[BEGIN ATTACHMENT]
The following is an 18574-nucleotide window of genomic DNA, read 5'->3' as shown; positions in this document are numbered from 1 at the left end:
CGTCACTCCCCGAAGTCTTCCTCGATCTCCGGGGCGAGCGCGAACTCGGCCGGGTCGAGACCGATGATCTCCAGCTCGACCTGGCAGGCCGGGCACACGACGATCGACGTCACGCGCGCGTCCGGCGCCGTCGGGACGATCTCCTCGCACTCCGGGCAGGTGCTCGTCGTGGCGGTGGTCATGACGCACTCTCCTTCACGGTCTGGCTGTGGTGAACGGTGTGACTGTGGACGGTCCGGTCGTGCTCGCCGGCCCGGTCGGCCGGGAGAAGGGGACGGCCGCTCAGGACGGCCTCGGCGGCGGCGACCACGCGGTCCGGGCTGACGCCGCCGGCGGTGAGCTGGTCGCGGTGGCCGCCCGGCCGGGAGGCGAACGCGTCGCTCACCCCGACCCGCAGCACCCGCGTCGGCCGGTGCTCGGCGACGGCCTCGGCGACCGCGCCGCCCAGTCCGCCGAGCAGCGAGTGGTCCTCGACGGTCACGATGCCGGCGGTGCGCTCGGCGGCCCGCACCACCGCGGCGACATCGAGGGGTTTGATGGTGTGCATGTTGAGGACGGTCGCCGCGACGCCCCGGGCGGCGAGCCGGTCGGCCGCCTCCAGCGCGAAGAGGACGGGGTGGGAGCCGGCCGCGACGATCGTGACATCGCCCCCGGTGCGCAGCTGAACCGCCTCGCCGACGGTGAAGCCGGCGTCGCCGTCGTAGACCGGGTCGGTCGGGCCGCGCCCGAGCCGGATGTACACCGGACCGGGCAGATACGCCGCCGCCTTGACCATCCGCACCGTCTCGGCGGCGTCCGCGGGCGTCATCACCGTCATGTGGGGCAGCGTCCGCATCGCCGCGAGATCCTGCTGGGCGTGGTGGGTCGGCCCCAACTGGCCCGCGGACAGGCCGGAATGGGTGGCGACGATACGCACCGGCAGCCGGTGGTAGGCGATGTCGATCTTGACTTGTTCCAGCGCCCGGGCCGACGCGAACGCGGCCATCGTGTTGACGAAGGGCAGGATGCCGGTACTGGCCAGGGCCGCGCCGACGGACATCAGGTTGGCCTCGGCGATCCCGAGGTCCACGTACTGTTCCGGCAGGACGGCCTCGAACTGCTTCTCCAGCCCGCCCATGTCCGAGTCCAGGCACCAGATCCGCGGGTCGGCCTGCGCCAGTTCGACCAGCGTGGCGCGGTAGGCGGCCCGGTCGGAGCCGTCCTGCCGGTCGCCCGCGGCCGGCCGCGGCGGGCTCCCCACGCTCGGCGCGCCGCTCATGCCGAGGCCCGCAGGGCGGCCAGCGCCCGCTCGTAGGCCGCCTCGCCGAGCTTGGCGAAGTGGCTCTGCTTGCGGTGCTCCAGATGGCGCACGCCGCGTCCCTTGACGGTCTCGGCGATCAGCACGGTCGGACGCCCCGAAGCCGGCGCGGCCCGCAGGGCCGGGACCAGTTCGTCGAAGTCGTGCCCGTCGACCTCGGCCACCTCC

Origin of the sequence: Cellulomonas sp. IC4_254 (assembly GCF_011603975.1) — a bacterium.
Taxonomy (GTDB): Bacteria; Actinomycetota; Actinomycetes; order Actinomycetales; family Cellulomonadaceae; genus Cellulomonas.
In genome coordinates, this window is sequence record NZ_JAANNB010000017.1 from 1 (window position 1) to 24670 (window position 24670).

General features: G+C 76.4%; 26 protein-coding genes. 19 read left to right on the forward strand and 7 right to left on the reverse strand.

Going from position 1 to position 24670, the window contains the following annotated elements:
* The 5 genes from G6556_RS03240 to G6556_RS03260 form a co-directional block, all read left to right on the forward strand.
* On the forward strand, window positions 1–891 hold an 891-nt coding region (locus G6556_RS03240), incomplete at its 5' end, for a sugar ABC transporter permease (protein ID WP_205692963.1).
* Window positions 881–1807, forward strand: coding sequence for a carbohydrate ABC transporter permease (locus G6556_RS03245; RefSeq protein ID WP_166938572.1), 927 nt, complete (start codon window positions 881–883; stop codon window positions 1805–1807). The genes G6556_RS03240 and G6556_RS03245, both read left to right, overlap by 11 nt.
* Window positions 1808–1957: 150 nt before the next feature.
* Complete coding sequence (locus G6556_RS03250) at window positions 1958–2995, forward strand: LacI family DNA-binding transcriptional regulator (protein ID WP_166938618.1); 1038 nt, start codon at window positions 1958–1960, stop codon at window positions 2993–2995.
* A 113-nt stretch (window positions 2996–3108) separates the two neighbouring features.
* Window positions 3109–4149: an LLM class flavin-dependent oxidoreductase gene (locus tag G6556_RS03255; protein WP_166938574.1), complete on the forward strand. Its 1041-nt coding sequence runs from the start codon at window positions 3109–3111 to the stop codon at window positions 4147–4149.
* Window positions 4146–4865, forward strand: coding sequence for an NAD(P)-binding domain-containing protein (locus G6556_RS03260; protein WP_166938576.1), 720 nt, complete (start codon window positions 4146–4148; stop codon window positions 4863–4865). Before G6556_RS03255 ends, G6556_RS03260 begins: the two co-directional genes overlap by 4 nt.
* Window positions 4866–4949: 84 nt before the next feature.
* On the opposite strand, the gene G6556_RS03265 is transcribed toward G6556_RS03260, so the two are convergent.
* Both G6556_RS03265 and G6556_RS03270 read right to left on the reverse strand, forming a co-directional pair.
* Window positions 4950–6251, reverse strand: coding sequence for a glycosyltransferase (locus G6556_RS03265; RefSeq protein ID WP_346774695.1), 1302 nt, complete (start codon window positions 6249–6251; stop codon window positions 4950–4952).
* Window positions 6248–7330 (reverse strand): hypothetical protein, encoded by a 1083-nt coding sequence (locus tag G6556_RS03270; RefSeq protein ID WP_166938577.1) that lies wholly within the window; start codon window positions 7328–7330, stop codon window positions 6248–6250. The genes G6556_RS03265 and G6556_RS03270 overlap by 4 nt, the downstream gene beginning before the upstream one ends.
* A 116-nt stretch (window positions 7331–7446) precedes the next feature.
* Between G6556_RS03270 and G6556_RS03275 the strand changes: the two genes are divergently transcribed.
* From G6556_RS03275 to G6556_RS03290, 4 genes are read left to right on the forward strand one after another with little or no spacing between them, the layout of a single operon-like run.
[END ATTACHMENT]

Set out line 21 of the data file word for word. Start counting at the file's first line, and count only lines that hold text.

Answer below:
* A 116-nt stretch (window positions 7331–7446) precedes the next feature.